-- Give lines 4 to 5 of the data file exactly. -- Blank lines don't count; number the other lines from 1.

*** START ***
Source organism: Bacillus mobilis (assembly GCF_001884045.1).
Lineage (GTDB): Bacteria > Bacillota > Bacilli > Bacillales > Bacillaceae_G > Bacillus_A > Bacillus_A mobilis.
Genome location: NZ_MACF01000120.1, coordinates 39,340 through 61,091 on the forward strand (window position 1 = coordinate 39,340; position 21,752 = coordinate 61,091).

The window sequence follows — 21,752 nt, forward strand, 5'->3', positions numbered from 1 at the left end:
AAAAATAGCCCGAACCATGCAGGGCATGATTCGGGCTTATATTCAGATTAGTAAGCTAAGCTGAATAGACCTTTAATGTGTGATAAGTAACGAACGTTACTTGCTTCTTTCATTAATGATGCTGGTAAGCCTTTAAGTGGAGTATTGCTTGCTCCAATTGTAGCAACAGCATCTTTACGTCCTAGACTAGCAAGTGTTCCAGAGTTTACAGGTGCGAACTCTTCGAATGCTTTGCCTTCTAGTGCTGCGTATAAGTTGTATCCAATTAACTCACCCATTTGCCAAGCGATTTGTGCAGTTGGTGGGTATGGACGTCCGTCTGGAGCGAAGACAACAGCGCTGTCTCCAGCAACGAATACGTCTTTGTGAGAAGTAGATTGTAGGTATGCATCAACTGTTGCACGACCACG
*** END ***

The window sequence follows — 21,752 nt, forward strand, 5'->3', positions numbered from 1 at the left end:
AAAAATAGCCCGAACCATGCAGGGCATGATTCGGGCTTATATTCAGATTAGTAAGCTAAGCTGAATAGACCTTTAATGTGTGATAAGTAACGAACGTTACTTGCTTCTTTCATTAATGATGCTGGTAAGCCTTTAAGTGGAGTATTGCTTGCTCCAATTGTAGCAACAGCATCTTTACGTCCTAGACTAGCAAGTGTTCCAGAGTTTACAGGTGCGAACTCTTCGAATGCTTTGCCTTCTAGTGCTGCGTATAAGTTGTATCCAATTAACTCACCCATTTGCCAAGCGATTTGTGCAGTTGGTGGGTATGGACGTCCGTCTGGAGCGAAGACAACAGCGCTGTCTCCAGCAACGAATACGTCTTTGTGAGAAGTAGATTGTAGGTATGCATCAACTGTTGCACGACCACG